Normal ocular development in young rhesus monkeys (Macaca mulatta)

Ying Qiao-Grider, Li Fang Hung, Chea Su Kee, Ramkumar Ramamirtham, Earl L. Smith

Research output: Journal article publicationJournal articleAcademic researchpeer-review

84 Citations (Scopus)


Purpose: The purpose of this study was to characterize normal ocular development in infant monkeys and to establish both qualitative and quantitative relationships between human and monkey refractive development. Methods: The subjects were 214 normal rhesus monkeys. Cross-sectional data were obtained from 204 monkeys at about 3 weeks of age and longitudinal data were obtained from 10 representative animals beginning at about 3 weeks of age for a period of up to 5 years. Ocular development was characterized via refractive status, corneal power, crystalline lens parameters, and the eye's axial dimensions, which were determined by retinoscopy, keratometry, phakometry and A-scan ultrasonography, respectively. Results: From birth to about 5 years of age, the growth curves for refractive error and most ocular components (excluding lens thickness and equivalent lens index) followed exponential trajectories and were highly coordinated between the two eyes. However, overall ocular growth was not a simple process of increasing the scale of each ocular component in a proportional manner. Instead the rates and relative amounts of change varied within and between ocular structures. Conclusion: The configuration and contribution of the major ocular components in infant and adolescent monkey eyes are qualitatively and quantitatively very comparable to those in human eyes and their development proceeds in a similar manner in both species. As a consequence, in both species the adolescent eye is not simply a scaled version of the infant eye.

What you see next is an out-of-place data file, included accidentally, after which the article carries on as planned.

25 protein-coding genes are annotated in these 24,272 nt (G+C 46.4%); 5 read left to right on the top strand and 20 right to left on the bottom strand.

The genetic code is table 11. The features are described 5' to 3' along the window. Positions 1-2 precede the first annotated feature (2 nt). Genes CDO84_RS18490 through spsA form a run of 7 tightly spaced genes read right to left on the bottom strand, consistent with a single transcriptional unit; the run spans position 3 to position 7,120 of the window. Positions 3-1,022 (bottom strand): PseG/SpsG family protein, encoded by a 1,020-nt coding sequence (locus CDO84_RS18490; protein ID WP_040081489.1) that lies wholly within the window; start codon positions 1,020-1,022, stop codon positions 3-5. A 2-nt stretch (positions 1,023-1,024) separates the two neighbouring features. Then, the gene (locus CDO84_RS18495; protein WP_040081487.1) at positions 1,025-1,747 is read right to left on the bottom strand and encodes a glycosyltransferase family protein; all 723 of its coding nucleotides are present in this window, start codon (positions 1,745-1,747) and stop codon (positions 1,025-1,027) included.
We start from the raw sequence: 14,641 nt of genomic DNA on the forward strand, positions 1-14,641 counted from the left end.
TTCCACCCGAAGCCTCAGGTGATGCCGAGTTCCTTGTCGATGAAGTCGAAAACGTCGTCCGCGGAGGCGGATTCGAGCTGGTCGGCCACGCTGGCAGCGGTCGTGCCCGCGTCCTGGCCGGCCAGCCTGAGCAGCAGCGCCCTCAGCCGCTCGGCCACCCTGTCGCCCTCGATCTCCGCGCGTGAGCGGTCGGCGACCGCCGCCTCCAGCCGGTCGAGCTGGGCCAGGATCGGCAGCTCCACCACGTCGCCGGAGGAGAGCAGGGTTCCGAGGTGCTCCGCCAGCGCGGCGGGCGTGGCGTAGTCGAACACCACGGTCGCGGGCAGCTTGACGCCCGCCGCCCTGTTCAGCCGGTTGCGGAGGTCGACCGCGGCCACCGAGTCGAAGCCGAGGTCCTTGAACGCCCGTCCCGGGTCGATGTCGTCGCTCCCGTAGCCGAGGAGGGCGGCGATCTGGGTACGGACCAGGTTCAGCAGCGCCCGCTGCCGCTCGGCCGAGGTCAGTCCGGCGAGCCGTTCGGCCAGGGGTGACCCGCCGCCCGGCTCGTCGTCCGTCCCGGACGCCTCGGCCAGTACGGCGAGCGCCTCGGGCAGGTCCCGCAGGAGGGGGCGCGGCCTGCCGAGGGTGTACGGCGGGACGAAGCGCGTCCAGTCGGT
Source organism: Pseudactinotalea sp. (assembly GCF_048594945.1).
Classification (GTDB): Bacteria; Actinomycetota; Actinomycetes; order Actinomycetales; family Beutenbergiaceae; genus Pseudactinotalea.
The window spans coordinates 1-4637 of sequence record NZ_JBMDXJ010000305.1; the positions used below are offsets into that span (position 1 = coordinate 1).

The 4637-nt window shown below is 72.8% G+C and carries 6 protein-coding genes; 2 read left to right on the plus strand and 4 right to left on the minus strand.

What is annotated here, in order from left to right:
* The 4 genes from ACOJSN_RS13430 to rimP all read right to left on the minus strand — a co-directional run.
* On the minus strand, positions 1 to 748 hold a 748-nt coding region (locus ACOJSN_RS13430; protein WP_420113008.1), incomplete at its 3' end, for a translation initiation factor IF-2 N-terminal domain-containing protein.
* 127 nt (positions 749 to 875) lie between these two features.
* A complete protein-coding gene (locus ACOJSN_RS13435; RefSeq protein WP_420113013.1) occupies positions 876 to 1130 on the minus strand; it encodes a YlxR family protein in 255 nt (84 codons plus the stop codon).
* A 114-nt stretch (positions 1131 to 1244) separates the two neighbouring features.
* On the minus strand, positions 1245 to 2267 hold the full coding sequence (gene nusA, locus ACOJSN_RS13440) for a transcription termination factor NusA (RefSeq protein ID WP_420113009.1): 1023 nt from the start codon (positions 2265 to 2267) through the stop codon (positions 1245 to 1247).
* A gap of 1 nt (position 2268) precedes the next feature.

Original languageEnglish
Pages (from-to)1424-1444
Number of pages21
JournalVision Research
Issue number11
Publication statusPublished - 1 May 2007
Externally publishedYes


  • Axial length
  • Crystalline lens
  • Emmetropization
  • Hyperopia
  • Refractive error

ASJC Scopus subject areas

  • Ophthalmology
  • Sensory Systems


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